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Explain carefully why imperfect information and the immobility of the factors of production may lead to market failure. [10]


Explain carefully why imperfect information and the immobility of the factors of production may lead to market failure. [10]

Market failure can be defined as the failure of the free market mechanism to provide goods in a socially optimal and thus efficient manner, and is usually attributed to imperfect markets, the existence of externalities, the lack of provision of public goods, and inequity. Imperfect information and immobility of the factors of production also lead to market failure, because they directly contradict the assumptions of the free market system. The two main assumptions violated are firstly that all participants have perfect information, and secondly that the factors of production are mobile, such that they can respond to changing prices which function as a signal for producers to move resources into various areas of production. With those assumptions violated, Pareto optimality - when one person cannot be made better off without making someone else worse off - cannot be derived from perfect competition in a free market. This paper explains carefully why imperfect information and the immobility of the factors of production lead to market failure.

The free market system assumes that consumers have perfect knowledge of costs and benefits, thus the market-clearing equilibrium is able to be reached when individuals’ valuation of the good equal suppliers’ marginal cost of production; hence demand = supply. But in reality, consumers are often ignorant about the quality of the goods and durables they purchase. These are cases of imperfect information, which cause market failure as individuals are unable to fully obtain the marginal benefits of the good. As the market demand curve is derived by summing up all individual demand curves an optimal market equilibrium cannot be derived. On the supply side, firms are often ignorant of market opportunities, prices and costs, and may often make inaccurate estimations of market consumer demand or fail to respond promptly to demand changes due to errors in judgment. Thus market failure occurs.

Imperfect information is present when consumers and producers do not or are unable to consider society’s benefits and society’s costs, as reflected in the diagrams below.

Insert Economics diagrams here: HINT, draw externality diagrams. Why externality diagrams?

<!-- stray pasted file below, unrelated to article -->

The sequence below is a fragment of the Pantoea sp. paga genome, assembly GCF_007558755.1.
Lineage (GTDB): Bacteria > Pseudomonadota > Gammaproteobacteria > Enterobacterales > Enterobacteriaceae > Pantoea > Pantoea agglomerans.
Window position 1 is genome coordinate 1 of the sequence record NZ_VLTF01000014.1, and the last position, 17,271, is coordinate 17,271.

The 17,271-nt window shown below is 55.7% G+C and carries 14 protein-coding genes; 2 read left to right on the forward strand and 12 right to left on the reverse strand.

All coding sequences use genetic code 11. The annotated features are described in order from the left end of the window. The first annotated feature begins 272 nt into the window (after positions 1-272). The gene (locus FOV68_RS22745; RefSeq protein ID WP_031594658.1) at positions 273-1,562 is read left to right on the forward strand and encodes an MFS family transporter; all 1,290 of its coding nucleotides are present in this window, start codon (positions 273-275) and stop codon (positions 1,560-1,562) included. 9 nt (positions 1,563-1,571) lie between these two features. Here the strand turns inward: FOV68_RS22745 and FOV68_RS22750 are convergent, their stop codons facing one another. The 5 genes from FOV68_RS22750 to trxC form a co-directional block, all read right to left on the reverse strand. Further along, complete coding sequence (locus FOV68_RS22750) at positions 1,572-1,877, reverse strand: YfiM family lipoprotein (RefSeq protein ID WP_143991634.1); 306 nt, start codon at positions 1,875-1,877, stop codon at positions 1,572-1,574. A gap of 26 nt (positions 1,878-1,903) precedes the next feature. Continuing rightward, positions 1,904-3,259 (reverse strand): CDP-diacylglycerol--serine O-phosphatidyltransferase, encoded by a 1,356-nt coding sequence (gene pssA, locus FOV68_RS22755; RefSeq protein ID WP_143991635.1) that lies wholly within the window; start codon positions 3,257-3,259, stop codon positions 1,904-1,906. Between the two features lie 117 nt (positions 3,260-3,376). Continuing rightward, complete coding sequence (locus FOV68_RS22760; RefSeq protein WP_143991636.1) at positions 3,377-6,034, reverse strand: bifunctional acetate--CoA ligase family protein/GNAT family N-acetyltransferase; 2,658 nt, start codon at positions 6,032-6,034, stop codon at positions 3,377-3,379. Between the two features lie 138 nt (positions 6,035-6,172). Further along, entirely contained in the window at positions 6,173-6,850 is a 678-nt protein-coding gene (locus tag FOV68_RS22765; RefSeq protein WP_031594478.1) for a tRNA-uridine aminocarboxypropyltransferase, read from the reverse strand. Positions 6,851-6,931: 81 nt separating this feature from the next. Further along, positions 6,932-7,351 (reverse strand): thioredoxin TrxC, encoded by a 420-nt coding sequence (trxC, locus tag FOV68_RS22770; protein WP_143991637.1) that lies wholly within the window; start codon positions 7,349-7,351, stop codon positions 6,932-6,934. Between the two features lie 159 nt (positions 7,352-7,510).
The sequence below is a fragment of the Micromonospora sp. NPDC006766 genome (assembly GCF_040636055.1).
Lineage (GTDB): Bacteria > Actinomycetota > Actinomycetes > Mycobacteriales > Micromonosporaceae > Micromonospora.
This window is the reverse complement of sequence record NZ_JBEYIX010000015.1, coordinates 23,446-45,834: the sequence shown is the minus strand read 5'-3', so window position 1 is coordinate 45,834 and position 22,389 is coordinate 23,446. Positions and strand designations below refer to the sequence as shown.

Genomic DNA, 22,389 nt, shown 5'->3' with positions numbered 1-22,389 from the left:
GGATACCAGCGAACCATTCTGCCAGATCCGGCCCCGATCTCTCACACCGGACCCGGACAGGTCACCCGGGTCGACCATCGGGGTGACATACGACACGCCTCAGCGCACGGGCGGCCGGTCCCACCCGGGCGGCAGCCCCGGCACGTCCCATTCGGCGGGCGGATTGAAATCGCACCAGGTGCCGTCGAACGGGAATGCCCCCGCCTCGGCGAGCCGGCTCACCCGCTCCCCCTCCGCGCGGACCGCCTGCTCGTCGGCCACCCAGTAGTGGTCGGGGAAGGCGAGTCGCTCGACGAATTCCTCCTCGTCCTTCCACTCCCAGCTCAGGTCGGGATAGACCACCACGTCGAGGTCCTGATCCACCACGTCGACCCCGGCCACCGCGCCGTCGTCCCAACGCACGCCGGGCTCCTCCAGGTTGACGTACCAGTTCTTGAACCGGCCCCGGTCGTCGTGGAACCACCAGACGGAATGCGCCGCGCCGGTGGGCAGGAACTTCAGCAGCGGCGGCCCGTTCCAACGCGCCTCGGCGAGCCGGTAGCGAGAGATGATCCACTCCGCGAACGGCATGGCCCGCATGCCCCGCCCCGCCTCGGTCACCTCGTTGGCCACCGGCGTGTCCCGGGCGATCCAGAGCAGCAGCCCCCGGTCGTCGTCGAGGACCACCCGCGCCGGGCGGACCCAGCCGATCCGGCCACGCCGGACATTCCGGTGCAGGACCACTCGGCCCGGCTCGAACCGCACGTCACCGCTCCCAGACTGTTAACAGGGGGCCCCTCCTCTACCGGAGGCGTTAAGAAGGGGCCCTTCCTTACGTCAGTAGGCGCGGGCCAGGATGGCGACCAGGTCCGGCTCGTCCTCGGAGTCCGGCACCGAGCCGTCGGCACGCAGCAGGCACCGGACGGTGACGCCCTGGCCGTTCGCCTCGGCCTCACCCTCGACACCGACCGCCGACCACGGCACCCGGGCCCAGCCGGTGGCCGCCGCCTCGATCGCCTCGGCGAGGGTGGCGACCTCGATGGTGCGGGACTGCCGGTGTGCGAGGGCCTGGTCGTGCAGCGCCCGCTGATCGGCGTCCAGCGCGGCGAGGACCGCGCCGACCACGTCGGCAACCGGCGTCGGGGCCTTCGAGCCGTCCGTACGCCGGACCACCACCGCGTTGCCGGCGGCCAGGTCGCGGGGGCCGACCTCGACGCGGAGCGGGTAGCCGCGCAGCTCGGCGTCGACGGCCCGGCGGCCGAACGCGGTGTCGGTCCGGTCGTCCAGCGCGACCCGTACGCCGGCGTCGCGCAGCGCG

In the first diagram, there is an overproduction of a good distorting the market. Negative externalities, if unknown to producers, or if they merely consider their own private costs benefits and ignore society’s efficiency, also result in market failure, but this time in overproduction of a good.

In the second, there is an underproduction distorting the market. Consumers often have lower than optimal demand for desirable public goods, for example healthcare and education, as they only take into account current utilities, failing to judge the full extent of welfare and benefits the good delivers to society. This presence of unacknowledged positive negative externalities results in the underproduction of the good. Hence, the failure to acknowledge externalities is a lack of full or perfect information that distorts the market.

For private markets to function efficiently, factors such as labor and capital must be able to move freely. If factors are immobile, due to perhaps occupational rigidities and inefficient job seeking processes and bureaucratic issues, it affects the supply of these knowledge-based products. This immobility can lead to the wrong price signals and inefficient allocation of resources to these industries. For the socially optimal equilibrium to be reached, firms and labor must respond to market signals. When firms have trade unions as stakeholders, markets tend to fail as unions tend to aggressively seek minimum wage rates or protect their wage benefits or restrict entry of new labor, even in the face of declining market demand.

Hence, both imperfect information and lack of mobility of resources affect the workings of the price mechanism in the free market, and because perfect competition fails, then there is market failure, and the Pareto efficiency promised by perfect competition in the free market does not arise.


JC ECONOMICS ESSAYS - Tutor's Comments: This Economics essay is rather well written and addresses the issue of market failure well. There are many good aspects to learn about it. However, it was not written by an "A" level student but was written by a trainee teacher (trainee tutor) from education school. Perhaps, as improvement, the author should have also compared and contrasted asymmetric information with imperfect information. For more information on asymmetric information, see George Akerlof and Michael Spence (for further advanced Economics readings). 

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